JT is an ISO-standardized 3D data format, which stands for “Jupiter Tesselation”. It is the current format used across all of Siemens PLM Software. JT is a “lightweight” format and commonly used for data interoperability between systems. According to Wikipedia, because it supports all major 3D CAD formats, a JT assembly can contain a mixture of any combination. Which has led to the term “multi-CAD”.


ONU 3DLite Best Practices
  • File Extension: .jt

  • Supported Versions: Up to and including 10

  • Maximum File Size: 1 GB

  • Notes: Export option window should have “include precise geometry” selected


PTC ProE/Creo

The ProE/Creo file format uses the .asm and .prt file extensions. It is a proprietary format output by PTC’s Creo CAD software. Creo was formerly known as Pro/Engineer, resulting in the ProE/Creo reference. The .asm extension represents an entire CAD assembly. The .prt extension represents individual parts within a larger assembly.


ONU 3DLite Best Practices
  • File Extension: .asm or .prt

  • Supported Versions: Pro/E 2000i to Creo Parametric 4.0

  • Maximum File Size: 500 MB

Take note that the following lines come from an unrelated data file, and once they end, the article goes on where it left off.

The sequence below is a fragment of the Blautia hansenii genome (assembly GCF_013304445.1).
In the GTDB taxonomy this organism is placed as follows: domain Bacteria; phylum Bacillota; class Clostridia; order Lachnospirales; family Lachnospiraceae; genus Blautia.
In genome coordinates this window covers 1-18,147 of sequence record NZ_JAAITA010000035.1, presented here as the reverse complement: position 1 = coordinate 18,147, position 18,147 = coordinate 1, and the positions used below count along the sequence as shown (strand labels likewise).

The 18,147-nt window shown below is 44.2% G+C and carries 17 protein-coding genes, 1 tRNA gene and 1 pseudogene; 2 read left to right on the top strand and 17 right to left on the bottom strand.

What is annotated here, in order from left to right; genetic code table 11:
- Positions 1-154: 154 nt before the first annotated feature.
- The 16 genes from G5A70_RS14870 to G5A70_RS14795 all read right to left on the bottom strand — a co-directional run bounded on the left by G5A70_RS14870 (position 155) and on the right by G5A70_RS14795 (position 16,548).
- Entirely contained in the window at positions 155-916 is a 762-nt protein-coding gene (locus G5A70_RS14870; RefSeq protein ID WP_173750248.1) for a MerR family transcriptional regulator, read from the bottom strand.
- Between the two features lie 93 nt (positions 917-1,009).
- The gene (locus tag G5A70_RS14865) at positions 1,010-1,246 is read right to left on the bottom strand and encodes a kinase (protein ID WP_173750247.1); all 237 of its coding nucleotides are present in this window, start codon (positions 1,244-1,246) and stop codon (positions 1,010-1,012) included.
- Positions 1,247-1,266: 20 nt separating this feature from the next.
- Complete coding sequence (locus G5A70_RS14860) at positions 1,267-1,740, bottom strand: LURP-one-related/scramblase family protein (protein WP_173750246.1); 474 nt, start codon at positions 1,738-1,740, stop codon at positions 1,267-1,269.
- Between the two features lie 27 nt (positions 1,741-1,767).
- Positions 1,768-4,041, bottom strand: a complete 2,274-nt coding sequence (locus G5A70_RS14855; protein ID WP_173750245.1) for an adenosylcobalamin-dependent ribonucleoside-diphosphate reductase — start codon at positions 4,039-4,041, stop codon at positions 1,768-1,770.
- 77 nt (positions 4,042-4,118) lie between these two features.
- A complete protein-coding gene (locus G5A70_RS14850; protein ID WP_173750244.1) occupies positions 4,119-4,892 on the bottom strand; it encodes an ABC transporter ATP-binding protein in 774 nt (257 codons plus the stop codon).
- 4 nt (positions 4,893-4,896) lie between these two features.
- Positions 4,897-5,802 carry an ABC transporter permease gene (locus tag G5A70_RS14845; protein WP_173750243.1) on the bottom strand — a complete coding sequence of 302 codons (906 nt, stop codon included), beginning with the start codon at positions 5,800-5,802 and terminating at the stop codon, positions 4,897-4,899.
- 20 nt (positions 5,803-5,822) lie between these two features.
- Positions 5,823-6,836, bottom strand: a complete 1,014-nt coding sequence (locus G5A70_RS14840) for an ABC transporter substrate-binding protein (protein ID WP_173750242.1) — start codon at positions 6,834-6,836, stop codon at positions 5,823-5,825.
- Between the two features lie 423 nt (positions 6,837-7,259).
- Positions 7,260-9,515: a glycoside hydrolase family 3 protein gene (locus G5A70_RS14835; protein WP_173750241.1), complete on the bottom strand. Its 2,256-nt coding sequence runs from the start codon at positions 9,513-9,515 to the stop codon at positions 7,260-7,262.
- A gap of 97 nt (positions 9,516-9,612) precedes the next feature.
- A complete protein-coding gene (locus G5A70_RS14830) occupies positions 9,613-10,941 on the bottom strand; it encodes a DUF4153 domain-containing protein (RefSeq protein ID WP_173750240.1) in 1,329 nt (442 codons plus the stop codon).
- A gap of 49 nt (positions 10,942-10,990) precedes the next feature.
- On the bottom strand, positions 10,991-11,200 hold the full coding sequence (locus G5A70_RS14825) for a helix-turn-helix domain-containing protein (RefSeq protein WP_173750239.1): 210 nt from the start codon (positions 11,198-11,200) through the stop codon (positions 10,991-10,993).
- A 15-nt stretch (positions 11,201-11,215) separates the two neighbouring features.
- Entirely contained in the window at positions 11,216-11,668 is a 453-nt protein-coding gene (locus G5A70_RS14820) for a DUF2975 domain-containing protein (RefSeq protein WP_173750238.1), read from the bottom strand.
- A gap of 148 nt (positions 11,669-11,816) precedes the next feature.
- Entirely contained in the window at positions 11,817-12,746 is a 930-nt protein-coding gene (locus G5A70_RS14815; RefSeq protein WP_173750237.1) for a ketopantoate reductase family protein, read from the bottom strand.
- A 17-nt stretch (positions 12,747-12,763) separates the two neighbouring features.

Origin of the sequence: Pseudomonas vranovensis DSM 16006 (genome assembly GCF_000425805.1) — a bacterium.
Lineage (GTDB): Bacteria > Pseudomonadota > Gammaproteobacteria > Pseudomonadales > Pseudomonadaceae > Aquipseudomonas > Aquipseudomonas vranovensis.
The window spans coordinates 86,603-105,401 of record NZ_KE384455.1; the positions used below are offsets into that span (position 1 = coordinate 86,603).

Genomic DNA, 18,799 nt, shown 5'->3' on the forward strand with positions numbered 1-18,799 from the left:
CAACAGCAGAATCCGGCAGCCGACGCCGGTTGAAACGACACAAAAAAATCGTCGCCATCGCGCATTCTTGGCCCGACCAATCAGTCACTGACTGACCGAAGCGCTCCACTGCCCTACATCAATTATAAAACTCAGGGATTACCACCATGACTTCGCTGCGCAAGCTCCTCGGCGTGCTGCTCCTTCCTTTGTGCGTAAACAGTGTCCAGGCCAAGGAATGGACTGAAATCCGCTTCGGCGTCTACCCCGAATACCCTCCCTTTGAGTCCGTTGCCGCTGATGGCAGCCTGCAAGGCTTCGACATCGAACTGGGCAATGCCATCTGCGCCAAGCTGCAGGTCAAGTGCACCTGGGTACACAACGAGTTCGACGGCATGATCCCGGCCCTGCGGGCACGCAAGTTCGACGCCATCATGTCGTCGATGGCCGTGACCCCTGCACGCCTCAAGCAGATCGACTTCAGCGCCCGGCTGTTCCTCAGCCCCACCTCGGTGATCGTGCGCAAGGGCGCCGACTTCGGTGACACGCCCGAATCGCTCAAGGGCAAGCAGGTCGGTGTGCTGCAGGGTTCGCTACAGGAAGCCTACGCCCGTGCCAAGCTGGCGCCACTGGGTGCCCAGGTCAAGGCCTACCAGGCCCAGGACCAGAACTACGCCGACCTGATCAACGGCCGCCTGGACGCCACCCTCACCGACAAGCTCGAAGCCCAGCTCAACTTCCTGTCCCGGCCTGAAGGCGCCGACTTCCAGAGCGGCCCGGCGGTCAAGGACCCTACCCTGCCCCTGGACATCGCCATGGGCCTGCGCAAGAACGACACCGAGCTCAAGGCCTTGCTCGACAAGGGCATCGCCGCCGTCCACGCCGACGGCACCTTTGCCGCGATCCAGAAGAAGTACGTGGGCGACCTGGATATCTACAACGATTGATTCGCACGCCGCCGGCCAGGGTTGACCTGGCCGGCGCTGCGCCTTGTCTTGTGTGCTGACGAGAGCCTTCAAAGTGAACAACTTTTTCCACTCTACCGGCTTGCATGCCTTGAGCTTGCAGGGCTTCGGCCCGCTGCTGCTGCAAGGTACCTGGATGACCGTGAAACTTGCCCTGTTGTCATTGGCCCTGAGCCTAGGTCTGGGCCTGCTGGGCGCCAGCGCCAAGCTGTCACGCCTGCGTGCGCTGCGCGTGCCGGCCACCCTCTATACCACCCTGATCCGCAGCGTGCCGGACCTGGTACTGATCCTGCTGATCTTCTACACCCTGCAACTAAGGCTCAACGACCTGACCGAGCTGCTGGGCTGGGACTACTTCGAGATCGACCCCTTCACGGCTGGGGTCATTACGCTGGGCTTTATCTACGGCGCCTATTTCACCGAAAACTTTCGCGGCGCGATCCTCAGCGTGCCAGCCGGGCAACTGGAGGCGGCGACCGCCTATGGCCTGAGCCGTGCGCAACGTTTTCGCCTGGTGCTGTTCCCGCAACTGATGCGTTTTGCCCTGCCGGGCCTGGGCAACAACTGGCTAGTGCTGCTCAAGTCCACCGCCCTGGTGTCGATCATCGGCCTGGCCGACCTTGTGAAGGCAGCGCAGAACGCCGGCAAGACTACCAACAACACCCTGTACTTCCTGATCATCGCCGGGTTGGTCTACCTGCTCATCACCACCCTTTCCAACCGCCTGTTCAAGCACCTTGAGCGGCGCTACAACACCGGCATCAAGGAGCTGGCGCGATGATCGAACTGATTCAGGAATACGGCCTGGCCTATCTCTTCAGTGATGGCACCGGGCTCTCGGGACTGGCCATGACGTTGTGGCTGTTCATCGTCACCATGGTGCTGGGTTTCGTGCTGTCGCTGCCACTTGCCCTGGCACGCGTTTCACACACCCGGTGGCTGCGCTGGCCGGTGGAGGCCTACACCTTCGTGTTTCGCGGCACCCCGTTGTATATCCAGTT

• Notes: All .asm files with associated .prt files need to be zipped (.zip) together before upload. 



ACIS is a file format produced by the ACIS 3D modeling kernel, developed by Spatial, part of Dassault Systems. Per Wikipedia, ACIS files have an open format allowing external applications, even those not based on ACIS, access to the ACIS geometric model. It supports two file extensions; Standard ACIS Text (SAT), and Standard ACIS Binary (SAB). SAT files are ASCII text files viewable with a simple text editor. While SAB files are not viewable with a text editor and are more compact.


ONU 3DLite Best Practices
  • File Extension: .sat

  • Supported Versions: Up to and including R21

  • Maximum File Size: 500 MB



The Rhino file format is represented with the .3dm extension and is used by the Rhino3D CAD system. The 3DM format is part of the OpenNurbs Initiative. An open-source toolkit allowing developers to read and write the 3DM file format.


ONU 3DLite Best Practices
  • File Extension: .3dm

  • Maximum File Size: 500 MB



The CATIA file format uses the .catproduct and .catpart file extensions. It is a proprietary format output by Dassault Systems’ CATIA V5 CAD software suite. The .catproduct extension represents an entire CAD assembly. The .catpart extension represents individual parts within a larger assembly.


ONU 3DLite Best Practices
  • File Extension: .catpart only

  • Maximum File Size: 500 MB

  • Notes: To import full CATIA assemblies, please export them in STEP format. Alternatively, use this tutorial to convert the CATProduct to a CATPart.